If the Internet generally penalized weak and vulnerable victims, explaining the viral appeal of videos of a bullied boy is going to be much harder. I haven’t checked, but I would predict that 4chan’s response to the story initially involved ambivalence coupled with some ridicule of the kid, followed by feigned outrage about the way people turned against the story once his mother was presented as a racist and he was claimed to be a racist bully himself. 4chan is atypical and dislikes the victimhood culture of the ‘normie’ Internet, where stories of bullied kids go viral and people rush to the kid’s defense. They rightly intuit that this protective instinct is exercised as much against them as on behalf of those presented as victims. The fact that 4chan is so often unusual in its responses and antagonistic to the prevailing culture of the Internet is important to notice as it highlights the fact that the Internet is mostly quite unlike 4chan and that anyone taking 4chan as typical is really missing the big picture.
To understand these phenomena, this is a helpful start. You are attending to the ‘bad boys’, who operate from the margins and the shadows, like 4chan. The anonymity of such contexts is important to notice: people go anonymous precisely in order to protect themselves from the power of the social group, in which the ‘mean girls’ hold a disproportionate amount of influence. And it is with the ‘mean girls’ and the culture that they create around themselves that the victimhood culture is most operative.
It’s kind of obscure, but I’ve heard there are some people declaring that they have been victimized in a public way, and they are generally receiving affirmation and support…. #MeToo, or something like that. 4chan is probably a lot more influencial though.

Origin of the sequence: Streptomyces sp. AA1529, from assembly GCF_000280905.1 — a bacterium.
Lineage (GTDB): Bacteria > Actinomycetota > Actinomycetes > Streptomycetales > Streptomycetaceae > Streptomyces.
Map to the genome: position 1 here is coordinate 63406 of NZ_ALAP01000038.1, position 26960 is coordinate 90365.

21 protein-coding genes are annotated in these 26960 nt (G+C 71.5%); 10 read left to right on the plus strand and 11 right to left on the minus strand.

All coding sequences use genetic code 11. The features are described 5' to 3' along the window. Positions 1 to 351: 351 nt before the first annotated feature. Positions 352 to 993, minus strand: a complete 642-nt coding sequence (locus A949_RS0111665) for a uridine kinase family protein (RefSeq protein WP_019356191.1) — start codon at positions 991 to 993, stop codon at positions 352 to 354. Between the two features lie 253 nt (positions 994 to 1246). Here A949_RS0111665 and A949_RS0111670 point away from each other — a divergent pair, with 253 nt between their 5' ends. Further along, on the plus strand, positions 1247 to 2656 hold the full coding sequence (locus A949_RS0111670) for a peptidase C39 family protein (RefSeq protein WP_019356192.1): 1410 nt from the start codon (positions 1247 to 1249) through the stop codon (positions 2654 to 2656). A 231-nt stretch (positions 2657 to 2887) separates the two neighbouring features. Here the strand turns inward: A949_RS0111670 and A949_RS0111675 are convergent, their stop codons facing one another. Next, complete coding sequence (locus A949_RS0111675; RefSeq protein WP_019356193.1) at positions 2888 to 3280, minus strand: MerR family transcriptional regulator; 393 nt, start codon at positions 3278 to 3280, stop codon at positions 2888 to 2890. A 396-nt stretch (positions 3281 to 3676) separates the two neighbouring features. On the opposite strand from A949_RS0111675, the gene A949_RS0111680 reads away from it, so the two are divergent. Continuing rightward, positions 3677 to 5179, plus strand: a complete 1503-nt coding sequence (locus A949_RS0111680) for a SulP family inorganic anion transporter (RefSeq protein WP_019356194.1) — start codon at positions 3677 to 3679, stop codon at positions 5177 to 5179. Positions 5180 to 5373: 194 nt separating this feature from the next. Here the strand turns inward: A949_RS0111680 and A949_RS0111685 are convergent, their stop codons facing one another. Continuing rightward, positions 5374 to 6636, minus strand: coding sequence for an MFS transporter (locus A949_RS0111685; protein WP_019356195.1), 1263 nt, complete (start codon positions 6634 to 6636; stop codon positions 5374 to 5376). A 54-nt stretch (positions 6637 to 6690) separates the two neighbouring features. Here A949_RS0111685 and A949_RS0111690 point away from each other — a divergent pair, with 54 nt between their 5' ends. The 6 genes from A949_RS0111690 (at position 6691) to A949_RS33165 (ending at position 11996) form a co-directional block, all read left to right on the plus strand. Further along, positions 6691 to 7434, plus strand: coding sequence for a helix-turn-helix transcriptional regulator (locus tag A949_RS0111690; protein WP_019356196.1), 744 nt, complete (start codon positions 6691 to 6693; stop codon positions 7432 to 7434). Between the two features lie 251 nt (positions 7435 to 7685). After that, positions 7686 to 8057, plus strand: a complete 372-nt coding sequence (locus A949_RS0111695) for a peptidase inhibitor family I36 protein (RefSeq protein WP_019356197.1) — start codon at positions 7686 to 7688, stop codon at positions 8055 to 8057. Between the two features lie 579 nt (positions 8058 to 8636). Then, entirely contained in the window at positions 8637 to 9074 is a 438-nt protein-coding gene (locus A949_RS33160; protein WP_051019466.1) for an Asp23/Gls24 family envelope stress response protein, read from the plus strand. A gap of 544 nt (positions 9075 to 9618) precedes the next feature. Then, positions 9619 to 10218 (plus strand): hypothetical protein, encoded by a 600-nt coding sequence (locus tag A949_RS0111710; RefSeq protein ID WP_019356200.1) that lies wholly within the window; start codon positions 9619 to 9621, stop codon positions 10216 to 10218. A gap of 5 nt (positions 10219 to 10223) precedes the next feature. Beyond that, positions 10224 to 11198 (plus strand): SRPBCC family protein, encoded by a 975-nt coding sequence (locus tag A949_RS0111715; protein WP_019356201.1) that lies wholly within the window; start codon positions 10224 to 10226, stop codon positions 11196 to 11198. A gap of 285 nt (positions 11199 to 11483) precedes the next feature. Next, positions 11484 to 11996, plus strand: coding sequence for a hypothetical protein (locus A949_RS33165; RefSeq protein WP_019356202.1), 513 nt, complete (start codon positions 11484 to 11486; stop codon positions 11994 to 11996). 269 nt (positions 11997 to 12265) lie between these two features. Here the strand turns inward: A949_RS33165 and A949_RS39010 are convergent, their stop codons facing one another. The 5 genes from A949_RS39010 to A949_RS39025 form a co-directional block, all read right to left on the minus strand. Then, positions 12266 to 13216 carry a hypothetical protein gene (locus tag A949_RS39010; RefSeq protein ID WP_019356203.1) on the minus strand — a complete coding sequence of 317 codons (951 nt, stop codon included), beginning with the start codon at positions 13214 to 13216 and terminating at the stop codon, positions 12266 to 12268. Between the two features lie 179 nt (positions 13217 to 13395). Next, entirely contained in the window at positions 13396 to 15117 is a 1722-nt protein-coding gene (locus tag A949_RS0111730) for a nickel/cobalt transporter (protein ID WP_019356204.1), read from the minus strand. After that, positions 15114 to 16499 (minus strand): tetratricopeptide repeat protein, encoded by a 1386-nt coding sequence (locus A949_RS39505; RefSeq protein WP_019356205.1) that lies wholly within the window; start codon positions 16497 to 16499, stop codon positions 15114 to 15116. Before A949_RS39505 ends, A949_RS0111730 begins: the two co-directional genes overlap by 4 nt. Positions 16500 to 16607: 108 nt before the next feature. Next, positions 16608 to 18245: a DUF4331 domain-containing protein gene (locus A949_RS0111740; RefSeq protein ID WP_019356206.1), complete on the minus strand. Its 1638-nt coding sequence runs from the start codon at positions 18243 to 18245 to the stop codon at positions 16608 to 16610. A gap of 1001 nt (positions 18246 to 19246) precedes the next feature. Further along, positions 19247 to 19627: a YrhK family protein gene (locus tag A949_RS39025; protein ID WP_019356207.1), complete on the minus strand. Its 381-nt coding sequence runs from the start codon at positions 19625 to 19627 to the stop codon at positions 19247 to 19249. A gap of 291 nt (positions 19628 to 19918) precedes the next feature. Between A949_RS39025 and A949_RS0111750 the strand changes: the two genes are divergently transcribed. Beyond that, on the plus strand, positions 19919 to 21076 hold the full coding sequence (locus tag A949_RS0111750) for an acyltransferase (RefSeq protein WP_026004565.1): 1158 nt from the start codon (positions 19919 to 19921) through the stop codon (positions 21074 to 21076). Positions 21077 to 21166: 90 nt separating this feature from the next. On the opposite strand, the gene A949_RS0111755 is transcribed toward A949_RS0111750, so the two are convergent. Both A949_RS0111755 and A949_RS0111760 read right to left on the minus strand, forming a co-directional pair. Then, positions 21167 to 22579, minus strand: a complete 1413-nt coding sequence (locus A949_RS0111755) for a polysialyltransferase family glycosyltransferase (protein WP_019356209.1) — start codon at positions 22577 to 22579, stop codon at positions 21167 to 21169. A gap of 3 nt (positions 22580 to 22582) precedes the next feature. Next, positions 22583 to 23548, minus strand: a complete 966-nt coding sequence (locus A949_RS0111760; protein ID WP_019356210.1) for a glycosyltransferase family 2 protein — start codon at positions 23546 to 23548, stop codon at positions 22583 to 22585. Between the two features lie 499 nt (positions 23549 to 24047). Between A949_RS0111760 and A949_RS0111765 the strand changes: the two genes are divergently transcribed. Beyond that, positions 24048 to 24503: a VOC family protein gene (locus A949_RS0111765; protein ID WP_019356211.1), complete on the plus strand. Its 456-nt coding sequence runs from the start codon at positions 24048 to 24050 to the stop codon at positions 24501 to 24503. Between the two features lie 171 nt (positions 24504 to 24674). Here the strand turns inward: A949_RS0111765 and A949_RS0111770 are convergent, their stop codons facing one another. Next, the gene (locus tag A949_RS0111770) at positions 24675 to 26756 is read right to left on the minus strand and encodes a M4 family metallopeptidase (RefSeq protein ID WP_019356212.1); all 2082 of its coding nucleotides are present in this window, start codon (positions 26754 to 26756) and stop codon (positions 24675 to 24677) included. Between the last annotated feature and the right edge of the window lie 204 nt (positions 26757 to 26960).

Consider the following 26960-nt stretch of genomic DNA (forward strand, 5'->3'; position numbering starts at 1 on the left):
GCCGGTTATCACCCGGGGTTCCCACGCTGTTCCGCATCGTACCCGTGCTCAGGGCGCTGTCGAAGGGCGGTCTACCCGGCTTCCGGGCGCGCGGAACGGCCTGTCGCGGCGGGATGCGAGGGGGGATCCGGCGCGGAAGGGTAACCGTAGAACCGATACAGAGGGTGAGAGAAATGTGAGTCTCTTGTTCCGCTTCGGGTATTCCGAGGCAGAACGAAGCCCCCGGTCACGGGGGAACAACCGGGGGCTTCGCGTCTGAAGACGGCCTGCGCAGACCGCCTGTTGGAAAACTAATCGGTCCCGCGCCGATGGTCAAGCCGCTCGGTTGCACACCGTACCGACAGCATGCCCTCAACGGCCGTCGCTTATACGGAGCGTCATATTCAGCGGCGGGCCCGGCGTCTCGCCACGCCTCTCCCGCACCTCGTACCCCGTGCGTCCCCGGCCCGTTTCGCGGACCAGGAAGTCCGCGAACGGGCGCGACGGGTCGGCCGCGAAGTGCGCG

Thanks for another wonderful and thought provoking article, Alastair. I was particularly horrified by the sentence: “In twenty years’ time, when this boy is looking for a job, the first thing that potential employers will see when they search for him is a video of him as a blubbing kid”. It reminds me of C S Lewis’ comment that perhaps God always sees you as a bullying schoolboy when you pride yourself on having long outgrown such sins. It is arguably worse than the “1984” scenario of being under permanent scrutiny by the Thought Police; at least you could train yourself to never express any sort of heresy. Already, employers can find any embarrassing details about your birthday party or ferocious rows with your old girlfriends.
And the mooted “right to be forgotten” must be a fiction in a world where so much can be copied instantly between various websites. It is a nightmare version of Andy Warhol’s quip that one day everyone will be world-famous for fifteen minutes. Everyone can be publicly infamous for ever, depending on how much they or their acquaintances have placed in the public domain.